Next Article: Bankruptcy Plan of Reorganization
Back to: BANKRUPTCY LAW
What is appointment of a trustee or examiner?
In certain circumstances, the bankruptcy court will appoint a bankruptcy trustee to supervise the actions or conduct of the debtor in possession (DIP). Generally, however, there is a strong presumption against appointment of a trustee. To overcome this presumption, creditors must show “cause” why the appointment is necessary. Cause includes situations involving fraud, dishonesty, incompetence, or gross mismanagement of the affairs of the debtor by current management, either before or after the commencement of the case. The bankruptcy court will look at the “totality of the circumstances” to determine the need for a trustee. An alternative to appointing a trustee is the appointment of a “corporate examiner”. The examiner serves a role similar to special counsel to the DIP. This action allows management to continue running the business while having activities monitored by the examiner.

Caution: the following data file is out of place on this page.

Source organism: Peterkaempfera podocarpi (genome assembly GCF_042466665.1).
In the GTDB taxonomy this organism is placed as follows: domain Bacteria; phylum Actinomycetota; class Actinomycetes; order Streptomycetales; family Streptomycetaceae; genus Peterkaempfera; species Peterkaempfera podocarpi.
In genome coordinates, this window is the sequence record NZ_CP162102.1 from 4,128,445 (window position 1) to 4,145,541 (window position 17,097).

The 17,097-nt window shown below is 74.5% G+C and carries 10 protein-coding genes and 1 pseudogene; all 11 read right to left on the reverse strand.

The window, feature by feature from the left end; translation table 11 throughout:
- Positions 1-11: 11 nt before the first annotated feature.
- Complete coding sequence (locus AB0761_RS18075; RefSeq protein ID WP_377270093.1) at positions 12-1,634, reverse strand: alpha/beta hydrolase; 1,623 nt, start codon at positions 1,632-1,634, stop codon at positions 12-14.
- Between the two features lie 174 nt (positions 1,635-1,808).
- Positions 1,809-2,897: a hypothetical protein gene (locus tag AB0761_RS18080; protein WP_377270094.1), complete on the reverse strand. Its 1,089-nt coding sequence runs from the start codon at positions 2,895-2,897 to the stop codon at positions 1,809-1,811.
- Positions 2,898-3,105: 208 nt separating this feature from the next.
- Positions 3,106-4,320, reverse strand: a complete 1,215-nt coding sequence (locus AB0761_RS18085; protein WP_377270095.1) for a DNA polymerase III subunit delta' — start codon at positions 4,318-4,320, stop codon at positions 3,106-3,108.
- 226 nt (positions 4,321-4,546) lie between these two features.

• Discussion: How do you feel about the DIP remaining in control of the business? Do you think appointment of a trustee should require a showing of “cause”? Why or why not? Do you think the appointment of a corporate examiner is sufficient protection to substitute for appointment of a trustee? Why?
• Practice Question: ABC Corp files for Chapter 11 Bankruptcy. The DIP continues business operations. Many creditors become concerned about their interest based upon the DIP’s decision making and apparent incompetence. What are the options available to the creditors in this situation?